Brad Pitt’s War Machine (the actor produced and stars in the film) debuted on Netflix this Memorial Day weekend to a dull thud instead of rocket’s red glare. Seems nobody really cared too much about this rather sympathetic version of one General Glenn McMahon who’s brought in to save the day and save face for the U.S. in Afganistan. McMahon is a stand-in for the real General Stanley McChrystal and Michael Hastings’ Rolling Stone article that ended McChrystal’s career. Don’t remember? The story highlighted his team’s somewhat private drinking-across-Europe escapades and fairly public criticism of the Obama administration (see unauthorized 60 Minutes interview).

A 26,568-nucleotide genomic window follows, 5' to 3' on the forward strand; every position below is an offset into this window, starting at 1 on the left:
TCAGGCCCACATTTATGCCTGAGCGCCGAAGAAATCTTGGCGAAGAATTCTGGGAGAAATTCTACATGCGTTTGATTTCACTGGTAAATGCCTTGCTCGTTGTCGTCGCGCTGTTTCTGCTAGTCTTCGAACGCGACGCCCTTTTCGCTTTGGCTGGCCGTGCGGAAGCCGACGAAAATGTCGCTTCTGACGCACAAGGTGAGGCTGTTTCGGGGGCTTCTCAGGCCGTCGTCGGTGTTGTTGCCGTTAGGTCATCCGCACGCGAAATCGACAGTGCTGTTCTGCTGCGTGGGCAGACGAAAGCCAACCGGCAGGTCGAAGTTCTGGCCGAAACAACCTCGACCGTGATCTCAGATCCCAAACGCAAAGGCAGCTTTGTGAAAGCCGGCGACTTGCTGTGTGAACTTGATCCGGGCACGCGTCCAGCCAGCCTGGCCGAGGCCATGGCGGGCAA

War Machine is interesting. There’s something there. The film, unfortunately, lacks the satirical bite of a farce (as it was billed) zipping straight through the story of the General’s assignment to, attempted leadership of, and subsequent embarrassing departure from leading the NATO forces in the country. Pitt is immersed in the gruff and idealistic character but he seems to be the only one who got the memo it was a satire. The supporting cast is filled with actors (Anthony Michael Hall, Topher Grace, Tilda Swinton, Ben Kingsley) acting like it is straight drama giving the film a disjointed feel.
Really, really short review: Glad I saw it, glad I didn’t pay for it in the theater.